Catcher In The Rye Symbolism Analysis

1267 Words 6 Pages
Symbolism in The Catcher in the Rye
Like all great pieces of literature, J. D. Salinger’s The Catcher in the Rye owes much of its fame to its ability to connect with the reader’s emotions. “Holden’s discontents and diatribes are infectious because we all have our irascibility and fastidiousness, and Salinger has managed to play on us by summoning up the perfect details” (Castronovo). The troubled teen story of Holden Caulfield depicts a young man unable to face his own reality. A struggle, many can relate to. Since the character isn’t able to come to terms with his feelings, Salinger uses symbols like colors, rain, and places of significance to display the emotions and values of Holden Caulfield. One of the most prominent characteristics of Holden Caulfield is his protective nature towards children, his desire to preserve their innocence. This part of him is evidently shown in the scene that gives the book its title. “Holden misquotes the Robert Burns poem phrase “gin a body meet a body/ comin’ thro’ the rye.” Thus, by changing the verb “meet” to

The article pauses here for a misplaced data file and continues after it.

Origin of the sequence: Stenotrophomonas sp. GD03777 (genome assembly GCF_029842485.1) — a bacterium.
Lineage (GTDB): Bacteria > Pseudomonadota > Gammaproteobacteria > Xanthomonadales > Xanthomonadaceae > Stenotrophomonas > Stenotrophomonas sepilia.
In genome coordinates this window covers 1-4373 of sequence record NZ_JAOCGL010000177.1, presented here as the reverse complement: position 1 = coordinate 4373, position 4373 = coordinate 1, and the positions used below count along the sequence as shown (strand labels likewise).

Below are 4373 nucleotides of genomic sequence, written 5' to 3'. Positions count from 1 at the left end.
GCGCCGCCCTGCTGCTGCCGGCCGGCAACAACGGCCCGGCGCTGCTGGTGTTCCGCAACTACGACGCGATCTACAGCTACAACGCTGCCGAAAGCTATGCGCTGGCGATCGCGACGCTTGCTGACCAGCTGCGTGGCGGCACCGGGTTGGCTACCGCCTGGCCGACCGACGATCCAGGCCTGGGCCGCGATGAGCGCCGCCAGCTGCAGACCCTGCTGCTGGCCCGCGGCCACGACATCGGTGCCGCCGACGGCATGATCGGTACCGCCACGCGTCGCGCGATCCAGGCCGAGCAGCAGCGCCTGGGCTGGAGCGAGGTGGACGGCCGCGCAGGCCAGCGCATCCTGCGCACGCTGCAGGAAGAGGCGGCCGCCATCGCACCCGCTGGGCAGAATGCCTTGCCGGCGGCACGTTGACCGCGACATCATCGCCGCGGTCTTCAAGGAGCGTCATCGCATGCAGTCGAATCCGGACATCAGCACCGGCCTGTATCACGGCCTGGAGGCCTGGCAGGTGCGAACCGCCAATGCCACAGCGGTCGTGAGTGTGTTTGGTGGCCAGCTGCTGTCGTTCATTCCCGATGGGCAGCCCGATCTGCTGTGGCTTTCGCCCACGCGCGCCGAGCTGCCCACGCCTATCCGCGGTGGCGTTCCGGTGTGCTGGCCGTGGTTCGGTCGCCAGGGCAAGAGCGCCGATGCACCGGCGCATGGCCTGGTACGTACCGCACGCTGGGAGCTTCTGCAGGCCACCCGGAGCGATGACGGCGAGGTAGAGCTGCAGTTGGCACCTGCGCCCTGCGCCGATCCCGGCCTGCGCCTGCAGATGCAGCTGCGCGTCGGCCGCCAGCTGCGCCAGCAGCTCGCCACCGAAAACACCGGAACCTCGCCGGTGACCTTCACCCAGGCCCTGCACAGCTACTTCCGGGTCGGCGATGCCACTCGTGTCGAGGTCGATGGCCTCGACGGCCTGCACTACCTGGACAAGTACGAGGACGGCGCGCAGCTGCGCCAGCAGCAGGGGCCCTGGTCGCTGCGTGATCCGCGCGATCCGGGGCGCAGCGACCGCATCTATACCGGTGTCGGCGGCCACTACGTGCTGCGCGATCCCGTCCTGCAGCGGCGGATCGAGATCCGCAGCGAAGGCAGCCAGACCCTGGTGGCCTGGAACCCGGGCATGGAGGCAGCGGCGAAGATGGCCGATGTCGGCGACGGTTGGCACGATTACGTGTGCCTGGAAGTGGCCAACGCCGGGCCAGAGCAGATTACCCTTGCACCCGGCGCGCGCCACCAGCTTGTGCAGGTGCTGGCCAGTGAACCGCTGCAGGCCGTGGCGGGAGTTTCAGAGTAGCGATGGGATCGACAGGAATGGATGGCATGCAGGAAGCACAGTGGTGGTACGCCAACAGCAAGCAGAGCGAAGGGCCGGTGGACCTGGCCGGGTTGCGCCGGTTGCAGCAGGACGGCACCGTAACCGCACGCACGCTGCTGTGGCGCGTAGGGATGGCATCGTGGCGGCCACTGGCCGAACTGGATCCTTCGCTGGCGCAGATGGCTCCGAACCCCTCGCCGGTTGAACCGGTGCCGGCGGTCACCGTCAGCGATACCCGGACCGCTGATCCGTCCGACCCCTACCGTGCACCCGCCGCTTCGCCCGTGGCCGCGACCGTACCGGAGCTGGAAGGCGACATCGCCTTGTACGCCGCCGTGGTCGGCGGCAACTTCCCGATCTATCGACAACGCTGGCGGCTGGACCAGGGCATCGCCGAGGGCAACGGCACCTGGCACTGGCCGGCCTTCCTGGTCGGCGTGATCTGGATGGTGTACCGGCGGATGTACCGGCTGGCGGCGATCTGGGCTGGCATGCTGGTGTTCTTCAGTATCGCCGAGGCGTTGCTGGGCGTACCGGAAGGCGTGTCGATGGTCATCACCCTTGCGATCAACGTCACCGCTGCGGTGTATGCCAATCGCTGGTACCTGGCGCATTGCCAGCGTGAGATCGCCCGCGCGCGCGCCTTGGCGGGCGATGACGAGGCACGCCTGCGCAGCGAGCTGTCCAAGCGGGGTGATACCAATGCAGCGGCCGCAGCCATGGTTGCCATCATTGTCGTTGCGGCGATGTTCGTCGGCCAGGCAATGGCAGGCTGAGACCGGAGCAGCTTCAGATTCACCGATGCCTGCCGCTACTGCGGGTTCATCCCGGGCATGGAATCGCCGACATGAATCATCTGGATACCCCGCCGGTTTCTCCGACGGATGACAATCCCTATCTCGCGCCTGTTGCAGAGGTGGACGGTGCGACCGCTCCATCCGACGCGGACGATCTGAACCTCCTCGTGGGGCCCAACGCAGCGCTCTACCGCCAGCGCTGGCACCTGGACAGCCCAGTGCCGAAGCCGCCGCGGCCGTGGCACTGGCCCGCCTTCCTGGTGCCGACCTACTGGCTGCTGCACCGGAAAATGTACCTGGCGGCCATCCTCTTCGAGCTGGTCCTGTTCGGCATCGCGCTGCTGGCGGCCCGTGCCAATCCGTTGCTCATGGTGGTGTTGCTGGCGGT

…show more content…
Holden’s fondness for the museum reveals his desire to have things always stay the same which explains partially why growing up was so hard for him. However, although the museum reminds him of why things should stay the same, it also helps him understand that change is inevitable. As he explains how everything is always the same there he also comes to realize how it’s actually different. How every time he went back, he was older, he had new experiences that had changed him making the museum that much different. It’s then that the museum lost some of the original appeal to him, almost frightening him, and helped him mentally grow up a little more. “Then a funny thing happened. When I got to the museum, all of a sudden I wouldn 't have gone inside for a million bucks - it just didn’t appeal to me” (Salinger

Related Documents